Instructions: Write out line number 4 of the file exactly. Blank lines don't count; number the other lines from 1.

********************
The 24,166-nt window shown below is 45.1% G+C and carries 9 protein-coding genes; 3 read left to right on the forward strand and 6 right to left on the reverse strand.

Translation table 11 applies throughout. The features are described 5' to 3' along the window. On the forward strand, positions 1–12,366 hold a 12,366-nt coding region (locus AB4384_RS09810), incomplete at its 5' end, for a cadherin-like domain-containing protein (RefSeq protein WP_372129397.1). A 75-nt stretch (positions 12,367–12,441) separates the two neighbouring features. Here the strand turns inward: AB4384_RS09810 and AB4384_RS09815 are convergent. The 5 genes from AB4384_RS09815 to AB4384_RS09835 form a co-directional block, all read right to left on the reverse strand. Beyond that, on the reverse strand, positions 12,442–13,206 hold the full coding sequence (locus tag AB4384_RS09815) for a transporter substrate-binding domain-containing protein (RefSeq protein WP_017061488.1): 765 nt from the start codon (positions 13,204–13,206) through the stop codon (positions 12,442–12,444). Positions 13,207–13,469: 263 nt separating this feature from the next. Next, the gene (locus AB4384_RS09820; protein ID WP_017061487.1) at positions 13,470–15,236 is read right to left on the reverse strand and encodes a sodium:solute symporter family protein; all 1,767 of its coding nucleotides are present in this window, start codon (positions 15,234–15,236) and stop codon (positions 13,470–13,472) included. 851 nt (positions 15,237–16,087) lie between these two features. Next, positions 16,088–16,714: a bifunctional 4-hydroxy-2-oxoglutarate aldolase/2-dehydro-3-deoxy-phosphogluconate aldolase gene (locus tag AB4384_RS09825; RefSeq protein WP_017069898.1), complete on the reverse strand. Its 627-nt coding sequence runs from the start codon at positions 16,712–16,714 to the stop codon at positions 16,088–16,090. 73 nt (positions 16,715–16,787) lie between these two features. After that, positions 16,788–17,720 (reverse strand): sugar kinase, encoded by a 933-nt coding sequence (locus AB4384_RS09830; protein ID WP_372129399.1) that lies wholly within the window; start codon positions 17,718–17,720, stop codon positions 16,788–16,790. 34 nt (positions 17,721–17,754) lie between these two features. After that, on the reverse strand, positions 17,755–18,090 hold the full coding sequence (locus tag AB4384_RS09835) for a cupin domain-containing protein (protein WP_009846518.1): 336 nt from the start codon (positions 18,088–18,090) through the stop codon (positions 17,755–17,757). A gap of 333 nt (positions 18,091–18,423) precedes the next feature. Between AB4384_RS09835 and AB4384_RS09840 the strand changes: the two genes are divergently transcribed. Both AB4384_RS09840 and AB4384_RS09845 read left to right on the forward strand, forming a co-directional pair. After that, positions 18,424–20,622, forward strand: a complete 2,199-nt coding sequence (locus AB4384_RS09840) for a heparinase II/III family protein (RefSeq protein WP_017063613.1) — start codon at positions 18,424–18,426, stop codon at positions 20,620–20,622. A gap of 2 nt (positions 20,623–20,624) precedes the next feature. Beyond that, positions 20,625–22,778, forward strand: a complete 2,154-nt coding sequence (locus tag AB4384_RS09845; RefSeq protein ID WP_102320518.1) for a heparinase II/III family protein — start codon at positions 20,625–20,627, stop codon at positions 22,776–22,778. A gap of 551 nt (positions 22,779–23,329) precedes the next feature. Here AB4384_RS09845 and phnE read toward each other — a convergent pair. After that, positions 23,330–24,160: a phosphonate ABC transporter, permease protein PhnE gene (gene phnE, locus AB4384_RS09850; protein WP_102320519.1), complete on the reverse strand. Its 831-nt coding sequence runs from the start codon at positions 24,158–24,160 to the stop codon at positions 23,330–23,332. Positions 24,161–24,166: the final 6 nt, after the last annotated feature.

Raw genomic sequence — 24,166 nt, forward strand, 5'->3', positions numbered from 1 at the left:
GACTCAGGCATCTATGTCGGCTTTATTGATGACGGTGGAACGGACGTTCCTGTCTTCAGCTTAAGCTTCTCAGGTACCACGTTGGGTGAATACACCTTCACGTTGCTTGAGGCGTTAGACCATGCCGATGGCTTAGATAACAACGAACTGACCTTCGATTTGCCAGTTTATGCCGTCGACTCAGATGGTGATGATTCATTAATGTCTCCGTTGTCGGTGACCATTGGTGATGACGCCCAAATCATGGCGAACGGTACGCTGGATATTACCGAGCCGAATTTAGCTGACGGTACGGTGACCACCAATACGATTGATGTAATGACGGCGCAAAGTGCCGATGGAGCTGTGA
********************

GACTCAGGCATCTATGTCGGCTTTATTGATGACGGTGGAACGGACGTTCCTGTCTTCAGCTTAAGCTTCTCAGGTACCACGTTGGGTGAATACACCTTCACGTTGCTTGAGGCGTTAGACCATGCCGATGGCTTAGATAACAACGAACTGACCTTCGATTTGCCAGTTTATGCCGTCGACTCAGATGGTGATGATTCATTAATGTCTCCGTTGTCGGTGACCATTGGTGATGACGCCCAAATCATGGCGAACGGTACGCTGGATATTACCGAGCCGAATTTAGCTGACGGTACGGTGACCACCAATACGATTGATGTAATGACGGCGCAAAGTGCCGATGGAGCTGTGA